Everyone knows that the gravest threat to most wildlife is the relentless loss of habitat, and with respect to parrots, the added pressure of being subjected to poaching for the pet trade. The fragmentation or destruction of habitat and poaching occurrences are frequently invisible to the eye. When it does become apparent that an environment issue exists and action is required, it will most likely run afoul with certain life styles and economic justifications. Unfortunately, the crisis might often get brief attention but, whatever action will be too little and often too late. The United States and Mexico share an interest in the conservation of the Thick-billed parrot, the Green conure, and the Green-cheeked or Mexican Red-headed Amazon, the subjects of this article. That responsibility constitutes, and requires, levels of international cooperation, which history has shown to be rarely successful. However, there are noteworthy efforts being made in the case of these three North American parrots.
The Thick-billed parrot (Rhynchopsitta pachyrhyncha) should have dual citizenship as it inhabits high-elevation coniferous forests of northwestern Mexico and formerly occurred and possibly bred in the mountains of southern Arizona and southwest New Mexico border regions of the United States. Their current breeding range within the Sierra Madre Occidental (mountains) in Mexico extends from northwest Chihuahua and northeast Sonora, south to northwest Durango.
Flocks containing as many as 1500 individuals were sighted in the U.S. and the species was reliably reported from Arizona until at least 1938. A small flock was documented in the Animas Mountains in New Mexico in 1964. An ill-fated reintroduction program was started in Arizona with confiscated illegal birds, but failed due to avoidable problems in 1986 and ended in 1992. Some of the reintroduced U.S. Thick-bills did breed in the wild and were visible into the late 1990s. A single Thick-billed parrot was discovered at the southwestern ranch of Ted Turner in 2003, and there may be some adults or offspring out there yet.
The greatest current threats to the Thick-billed parrot are from continued logging of remaining mature and old growth pine-oak forest within the Sierra Madre Occidental and the vulnerability of young birds having to feed on their own in fragmented, scattered or unhealthy habitat with fewer and fewer mature pines as well as some residual poaching. Practically the entire habitat which constitutes the species’ breeding and wintering ranges is within communally owned land cooperatives (ejidos), which are heavily invested in the logging industry.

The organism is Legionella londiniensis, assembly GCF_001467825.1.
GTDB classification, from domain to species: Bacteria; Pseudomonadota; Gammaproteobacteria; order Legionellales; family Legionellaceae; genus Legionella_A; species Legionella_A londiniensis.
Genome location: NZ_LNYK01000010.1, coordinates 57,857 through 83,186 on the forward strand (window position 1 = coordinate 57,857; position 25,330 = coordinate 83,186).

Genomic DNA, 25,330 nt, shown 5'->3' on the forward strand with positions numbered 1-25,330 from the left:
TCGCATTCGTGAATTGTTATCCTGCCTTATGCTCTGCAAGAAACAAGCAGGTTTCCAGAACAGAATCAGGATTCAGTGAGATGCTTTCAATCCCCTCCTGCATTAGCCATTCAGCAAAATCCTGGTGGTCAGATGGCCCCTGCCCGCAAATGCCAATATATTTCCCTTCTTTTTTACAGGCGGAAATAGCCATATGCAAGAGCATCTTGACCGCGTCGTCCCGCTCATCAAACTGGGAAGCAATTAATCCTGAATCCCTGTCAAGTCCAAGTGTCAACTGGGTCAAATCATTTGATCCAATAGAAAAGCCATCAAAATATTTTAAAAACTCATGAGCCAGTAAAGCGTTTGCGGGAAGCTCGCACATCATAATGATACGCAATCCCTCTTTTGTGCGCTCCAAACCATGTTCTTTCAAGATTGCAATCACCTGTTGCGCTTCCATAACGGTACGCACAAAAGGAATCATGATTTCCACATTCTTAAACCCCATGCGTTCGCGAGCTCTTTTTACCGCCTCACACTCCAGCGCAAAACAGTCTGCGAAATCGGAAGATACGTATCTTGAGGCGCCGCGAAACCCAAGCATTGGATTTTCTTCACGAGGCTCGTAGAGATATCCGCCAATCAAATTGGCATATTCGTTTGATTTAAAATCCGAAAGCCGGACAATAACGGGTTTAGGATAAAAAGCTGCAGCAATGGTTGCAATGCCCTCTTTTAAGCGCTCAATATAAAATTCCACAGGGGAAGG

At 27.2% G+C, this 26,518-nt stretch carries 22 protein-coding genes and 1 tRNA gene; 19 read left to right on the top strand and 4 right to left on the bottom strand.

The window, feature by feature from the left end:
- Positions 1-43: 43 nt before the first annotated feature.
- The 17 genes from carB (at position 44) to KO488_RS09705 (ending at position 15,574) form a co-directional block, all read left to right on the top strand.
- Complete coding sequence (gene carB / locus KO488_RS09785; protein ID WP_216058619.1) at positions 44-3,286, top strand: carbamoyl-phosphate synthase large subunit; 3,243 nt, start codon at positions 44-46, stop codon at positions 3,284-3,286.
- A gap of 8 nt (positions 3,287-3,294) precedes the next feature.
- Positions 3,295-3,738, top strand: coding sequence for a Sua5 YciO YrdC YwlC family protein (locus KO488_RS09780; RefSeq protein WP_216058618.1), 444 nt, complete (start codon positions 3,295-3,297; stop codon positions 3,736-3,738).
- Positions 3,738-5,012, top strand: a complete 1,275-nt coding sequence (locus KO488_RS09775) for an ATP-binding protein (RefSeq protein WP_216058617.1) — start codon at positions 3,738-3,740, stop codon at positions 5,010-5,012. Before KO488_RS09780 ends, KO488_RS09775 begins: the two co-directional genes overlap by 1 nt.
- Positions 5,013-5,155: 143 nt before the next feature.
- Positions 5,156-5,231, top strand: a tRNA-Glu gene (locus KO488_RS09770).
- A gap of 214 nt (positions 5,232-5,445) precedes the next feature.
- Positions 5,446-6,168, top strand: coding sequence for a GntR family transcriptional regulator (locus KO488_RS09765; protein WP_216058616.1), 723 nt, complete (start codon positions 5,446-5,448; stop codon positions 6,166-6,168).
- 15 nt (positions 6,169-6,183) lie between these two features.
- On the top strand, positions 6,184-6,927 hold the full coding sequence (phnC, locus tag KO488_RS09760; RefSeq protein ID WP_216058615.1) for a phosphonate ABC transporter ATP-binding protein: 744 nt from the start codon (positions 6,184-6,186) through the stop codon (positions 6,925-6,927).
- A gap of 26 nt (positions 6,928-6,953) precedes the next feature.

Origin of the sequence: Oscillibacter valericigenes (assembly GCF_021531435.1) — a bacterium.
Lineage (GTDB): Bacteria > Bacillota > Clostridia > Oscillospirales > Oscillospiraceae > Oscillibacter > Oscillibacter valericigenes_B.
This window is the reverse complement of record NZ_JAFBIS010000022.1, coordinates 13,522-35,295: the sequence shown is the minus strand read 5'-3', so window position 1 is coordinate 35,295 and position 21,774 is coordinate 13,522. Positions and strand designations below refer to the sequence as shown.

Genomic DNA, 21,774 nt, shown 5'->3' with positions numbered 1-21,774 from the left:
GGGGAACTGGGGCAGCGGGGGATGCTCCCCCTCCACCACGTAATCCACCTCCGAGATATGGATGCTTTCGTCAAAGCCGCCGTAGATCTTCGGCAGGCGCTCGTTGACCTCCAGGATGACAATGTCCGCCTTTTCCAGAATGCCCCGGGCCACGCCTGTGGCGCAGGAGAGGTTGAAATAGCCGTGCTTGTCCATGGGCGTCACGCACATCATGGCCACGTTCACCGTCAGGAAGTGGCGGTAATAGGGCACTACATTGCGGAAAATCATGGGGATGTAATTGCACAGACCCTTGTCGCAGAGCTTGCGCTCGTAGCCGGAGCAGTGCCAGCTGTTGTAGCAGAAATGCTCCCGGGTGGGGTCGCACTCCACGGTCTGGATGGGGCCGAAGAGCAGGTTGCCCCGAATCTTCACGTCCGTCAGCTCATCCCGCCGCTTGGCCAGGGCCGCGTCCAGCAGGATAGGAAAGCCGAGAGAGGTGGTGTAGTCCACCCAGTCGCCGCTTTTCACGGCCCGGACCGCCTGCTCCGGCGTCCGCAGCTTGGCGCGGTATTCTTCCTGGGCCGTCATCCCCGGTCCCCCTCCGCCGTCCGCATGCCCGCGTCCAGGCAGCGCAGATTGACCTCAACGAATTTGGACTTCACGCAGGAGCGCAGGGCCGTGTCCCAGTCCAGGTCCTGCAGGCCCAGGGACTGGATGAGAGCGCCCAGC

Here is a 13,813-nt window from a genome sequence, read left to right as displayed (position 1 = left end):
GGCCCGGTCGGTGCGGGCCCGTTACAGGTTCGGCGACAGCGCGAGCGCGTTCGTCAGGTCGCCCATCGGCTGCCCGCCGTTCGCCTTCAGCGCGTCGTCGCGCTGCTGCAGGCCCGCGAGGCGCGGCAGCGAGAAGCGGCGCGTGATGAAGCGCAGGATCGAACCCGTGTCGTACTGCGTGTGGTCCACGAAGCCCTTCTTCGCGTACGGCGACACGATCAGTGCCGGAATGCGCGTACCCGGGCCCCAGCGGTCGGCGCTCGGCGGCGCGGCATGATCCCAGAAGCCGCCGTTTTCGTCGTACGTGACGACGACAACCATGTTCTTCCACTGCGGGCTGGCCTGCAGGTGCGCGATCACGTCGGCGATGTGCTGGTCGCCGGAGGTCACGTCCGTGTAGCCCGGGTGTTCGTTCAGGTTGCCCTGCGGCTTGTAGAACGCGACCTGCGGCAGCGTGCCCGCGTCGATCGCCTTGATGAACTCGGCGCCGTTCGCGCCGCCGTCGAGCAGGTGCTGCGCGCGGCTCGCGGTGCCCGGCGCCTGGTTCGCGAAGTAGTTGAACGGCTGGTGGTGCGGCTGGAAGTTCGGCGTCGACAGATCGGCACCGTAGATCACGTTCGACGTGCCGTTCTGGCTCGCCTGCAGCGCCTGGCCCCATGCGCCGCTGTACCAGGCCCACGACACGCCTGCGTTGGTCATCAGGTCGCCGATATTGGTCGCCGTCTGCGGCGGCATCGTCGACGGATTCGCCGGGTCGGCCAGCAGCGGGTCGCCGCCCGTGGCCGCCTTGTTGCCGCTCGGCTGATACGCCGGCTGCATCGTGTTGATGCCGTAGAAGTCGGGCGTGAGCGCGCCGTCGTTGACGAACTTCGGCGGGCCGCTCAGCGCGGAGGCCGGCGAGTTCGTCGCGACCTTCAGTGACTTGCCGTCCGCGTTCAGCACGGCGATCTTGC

There have been a series of conservations actions taken, however, e.g. the establishment of a 15-year conservation easement, ending this year, on 6000 acres owned by a local ejido negotiated by several NGOs with a payment of $240,000. In addition in 2013, the U. S. Fish and Wildlife announced that the governments of the United States and Mexico have jointly produced the Thick-billed parrot Final Recovery Plan Addendum, which was collaboratively written by the Arizona Game and Fish Department and the Services; Tucson office with participants by experts in Mexico, This agreement, in essence, focuses on restoring populations and habitat in the parrots’ current range in Mexico and establishing criteria for measuring recovery progress.
Apparently, the species’ long-term prospects rely completely on ensuring a healthy population within the Mexican breeding range, where there is little protected habitat. Much of the remaining appropriate habitat within the U.S. is already within protected areas. Also, several U.S. zoos maintain captive flocks...
Low, Rosemary, Endangered Parrots, (revised) Blandford Books, 1994.
Marshall, Tom, “Stalking the Wild Amazon–In Person” Amazon Quarterly, vol. 19, pgs 23-24, 2003.
Wells, Jeffrey, “Birder’s Conservation Handbook: 100 North American Birds at Risk” Princeton University Press, 2007